Myth No. 5: "You should never close an account if you can help it."

Fact: The prevailing myth used to be that closing accounts could help your scores, which, we've learned, isn't true. But the knowledge that shutting accounts can hurt your scores has caused some people to balk at closing credit accounts, even when they probably should.

If your issuer is charging you a fee you don't want to pay, for example, closing a card or two shouldn't be a crisis if you have good scores, other open accounts and no plans to apply for credit in the immediate future. If you do plan to apply for a mortgage, car loan or new credit card, though, you should hold off on closing any accounts until after you've been approved.

Myth No. 6: "How you handle credit indicates how trustworthy you are."

Fact: People get in financial trouble for all kinds of reasons, including simply getting sick (medical bills were a factor in nearly two-thirds of consumer bankruptcies in 2007, according to Harvard University researchers).

There's no evidence of a link between information on credit reports and the likelihood an employee will commit fraud, but employers persist in thinking there is. (By the way, employers typically use credit reports to evaluate applicants, not credit scores.)

Furthermore, there is evidence that employers are abusing their power to review credit reports Some states have already banned or limited pre-employment credit checks, and a bill was introduced in 2009-2010 session of Congress to do the same, although the legislation didn't go anywhere.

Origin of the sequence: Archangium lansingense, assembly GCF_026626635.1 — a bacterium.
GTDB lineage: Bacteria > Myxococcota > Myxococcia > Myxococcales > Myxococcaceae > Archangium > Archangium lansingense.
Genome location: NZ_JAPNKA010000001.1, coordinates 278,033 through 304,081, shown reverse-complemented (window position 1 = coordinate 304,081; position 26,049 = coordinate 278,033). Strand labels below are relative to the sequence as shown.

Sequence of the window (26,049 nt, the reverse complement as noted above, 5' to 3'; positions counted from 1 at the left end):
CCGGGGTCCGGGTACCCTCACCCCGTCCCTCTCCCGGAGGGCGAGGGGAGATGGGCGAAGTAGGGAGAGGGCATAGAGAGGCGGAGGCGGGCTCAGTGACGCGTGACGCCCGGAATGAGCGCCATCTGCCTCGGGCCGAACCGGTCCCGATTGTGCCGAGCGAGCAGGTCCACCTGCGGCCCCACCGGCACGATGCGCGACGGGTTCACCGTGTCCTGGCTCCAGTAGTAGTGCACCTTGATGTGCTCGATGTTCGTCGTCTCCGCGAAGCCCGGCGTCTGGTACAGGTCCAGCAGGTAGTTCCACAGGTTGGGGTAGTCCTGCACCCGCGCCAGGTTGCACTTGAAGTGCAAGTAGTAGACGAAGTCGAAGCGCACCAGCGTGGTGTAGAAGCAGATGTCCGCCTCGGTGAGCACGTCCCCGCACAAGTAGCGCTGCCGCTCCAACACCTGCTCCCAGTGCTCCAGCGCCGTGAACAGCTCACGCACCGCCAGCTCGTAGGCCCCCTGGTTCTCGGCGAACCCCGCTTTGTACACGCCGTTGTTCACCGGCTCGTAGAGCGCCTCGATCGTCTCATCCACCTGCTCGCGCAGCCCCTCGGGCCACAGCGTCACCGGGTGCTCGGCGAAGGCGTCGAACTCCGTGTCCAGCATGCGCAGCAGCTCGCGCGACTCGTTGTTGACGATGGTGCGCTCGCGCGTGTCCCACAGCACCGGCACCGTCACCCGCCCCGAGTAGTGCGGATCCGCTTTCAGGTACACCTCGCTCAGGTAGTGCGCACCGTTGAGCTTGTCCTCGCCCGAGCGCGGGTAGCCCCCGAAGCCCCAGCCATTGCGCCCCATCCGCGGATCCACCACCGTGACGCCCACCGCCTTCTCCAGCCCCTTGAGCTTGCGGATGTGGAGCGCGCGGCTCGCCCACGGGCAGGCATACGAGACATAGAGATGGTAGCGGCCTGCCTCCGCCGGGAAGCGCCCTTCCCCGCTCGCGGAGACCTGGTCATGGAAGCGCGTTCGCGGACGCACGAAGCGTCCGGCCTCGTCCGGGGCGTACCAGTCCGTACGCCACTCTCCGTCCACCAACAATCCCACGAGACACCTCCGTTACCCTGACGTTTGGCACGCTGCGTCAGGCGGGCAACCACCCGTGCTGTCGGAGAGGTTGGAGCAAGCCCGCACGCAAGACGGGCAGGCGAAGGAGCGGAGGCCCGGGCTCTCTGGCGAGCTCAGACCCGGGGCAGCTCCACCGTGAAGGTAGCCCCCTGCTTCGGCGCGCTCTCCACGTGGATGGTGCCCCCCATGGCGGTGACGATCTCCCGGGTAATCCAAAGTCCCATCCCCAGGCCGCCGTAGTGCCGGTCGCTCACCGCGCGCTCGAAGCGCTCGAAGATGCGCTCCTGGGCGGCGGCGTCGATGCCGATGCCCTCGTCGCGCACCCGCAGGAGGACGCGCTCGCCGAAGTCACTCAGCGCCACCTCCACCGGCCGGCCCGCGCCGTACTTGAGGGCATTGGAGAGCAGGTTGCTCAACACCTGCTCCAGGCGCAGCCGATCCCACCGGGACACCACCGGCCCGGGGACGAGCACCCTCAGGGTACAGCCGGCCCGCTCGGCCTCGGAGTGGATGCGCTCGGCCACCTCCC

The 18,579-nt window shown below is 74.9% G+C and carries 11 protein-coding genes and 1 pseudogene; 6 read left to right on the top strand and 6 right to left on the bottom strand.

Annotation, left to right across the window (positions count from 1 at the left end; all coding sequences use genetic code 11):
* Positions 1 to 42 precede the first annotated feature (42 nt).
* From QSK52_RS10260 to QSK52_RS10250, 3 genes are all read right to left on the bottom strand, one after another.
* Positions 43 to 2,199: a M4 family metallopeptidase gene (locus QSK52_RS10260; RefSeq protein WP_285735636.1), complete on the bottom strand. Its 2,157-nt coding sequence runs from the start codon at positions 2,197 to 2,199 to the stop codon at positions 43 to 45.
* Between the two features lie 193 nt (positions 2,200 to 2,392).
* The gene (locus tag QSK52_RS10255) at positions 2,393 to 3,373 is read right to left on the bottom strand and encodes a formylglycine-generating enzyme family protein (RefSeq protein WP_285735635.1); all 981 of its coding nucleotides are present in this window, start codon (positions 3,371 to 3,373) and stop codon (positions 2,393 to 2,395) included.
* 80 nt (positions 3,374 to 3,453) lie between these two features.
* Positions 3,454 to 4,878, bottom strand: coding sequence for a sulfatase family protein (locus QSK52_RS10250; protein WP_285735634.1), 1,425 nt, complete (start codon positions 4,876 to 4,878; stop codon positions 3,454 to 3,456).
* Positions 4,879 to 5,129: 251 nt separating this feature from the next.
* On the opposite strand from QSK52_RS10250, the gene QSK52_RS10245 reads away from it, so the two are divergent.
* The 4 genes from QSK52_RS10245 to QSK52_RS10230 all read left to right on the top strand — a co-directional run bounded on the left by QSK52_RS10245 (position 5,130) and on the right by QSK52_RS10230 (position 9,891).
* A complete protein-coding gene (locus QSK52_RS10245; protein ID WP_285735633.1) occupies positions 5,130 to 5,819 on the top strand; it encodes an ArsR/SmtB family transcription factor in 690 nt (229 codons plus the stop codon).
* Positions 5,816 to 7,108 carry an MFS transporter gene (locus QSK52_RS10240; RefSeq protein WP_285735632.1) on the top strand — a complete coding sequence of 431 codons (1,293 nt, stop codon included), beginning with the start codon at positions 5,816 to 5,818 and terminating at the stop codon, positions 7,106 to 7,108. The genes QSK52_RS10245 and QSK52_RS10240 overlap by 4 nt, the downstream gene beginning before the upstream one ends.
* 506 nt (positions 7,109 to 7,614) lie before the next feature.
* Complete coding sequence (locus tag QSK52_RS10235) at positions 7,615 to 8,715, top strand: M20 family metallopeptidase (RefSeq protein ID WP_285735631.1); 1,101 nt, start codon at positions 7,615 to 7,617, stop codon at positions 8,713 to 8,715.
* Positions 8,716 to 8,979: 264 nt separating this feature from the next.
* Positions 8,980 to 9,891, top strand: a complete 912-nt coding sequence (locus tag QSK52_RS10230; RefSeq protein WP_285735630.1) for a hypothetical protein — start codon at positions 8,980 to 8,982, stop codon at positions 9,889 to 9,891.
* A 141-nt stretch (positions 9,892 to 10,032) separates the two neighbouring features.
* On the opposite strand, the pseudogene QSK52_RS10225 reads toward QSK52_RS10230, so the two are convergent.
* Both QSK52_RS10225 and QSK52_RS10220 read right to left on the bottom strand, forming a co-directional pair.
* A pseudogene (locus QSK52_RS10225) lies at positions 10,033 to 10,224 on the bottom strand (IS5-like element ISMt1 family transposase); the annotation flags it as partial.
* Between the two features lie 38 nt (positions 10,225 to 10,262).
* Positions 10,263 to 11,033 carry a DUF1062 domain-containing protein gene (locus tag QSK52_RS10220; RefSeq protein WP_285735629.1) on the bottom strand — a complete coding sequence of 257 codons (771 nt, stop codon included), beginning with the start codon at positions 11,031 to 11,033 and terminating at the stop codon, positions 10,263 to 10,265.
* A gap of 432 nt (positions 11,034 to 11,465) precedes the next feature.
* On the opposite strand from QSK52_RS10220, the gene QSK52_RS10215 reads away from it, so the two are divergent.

Myth No. 7: "All credit scores are pretty much the same."

Fact: There are hundreds of different credit scoring formulas. Even the scoring formula used by most lenders, the FICO, comes in different iterations. One lender may use the most up-to-date formula while another might use an older version that gives a different result. There are FICOs tweaked to accommodate car lenders, credit card lenders and finance companies, in addition to the "classic" FICO used by most mortgage lenders.

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Some purveyors of other scoring formulas point to these different versions to try to convince people that it doesn't matter which score you get, since there are so many variations. Indeed, if you're simply looking for a guidepost as you try to shore up your finances, any of them can give you an idea of your credit's relative strength.

But if there's real money at stake, you want to get a score that's at least in the same ballpark as the one your lender will be using, and that's typically a FICO. If you're buying a credit score that doesn't say it's a FICO, it's not a FICO -- and it could be dozens or even hundreds of points different from the one your lender sees.

Liz Weston is the Web's most-read personal-finance writer. She is the author of several books, most recently "The 10 Commandments of Money: Survive and Thrive in the New Economy" (find it on Bing). Weston's award-winning columns appear every Monday and Thursday, exclusively on MSN Money. Join the conversation and send in your financial questions on Liz Weston's Facebook fan page.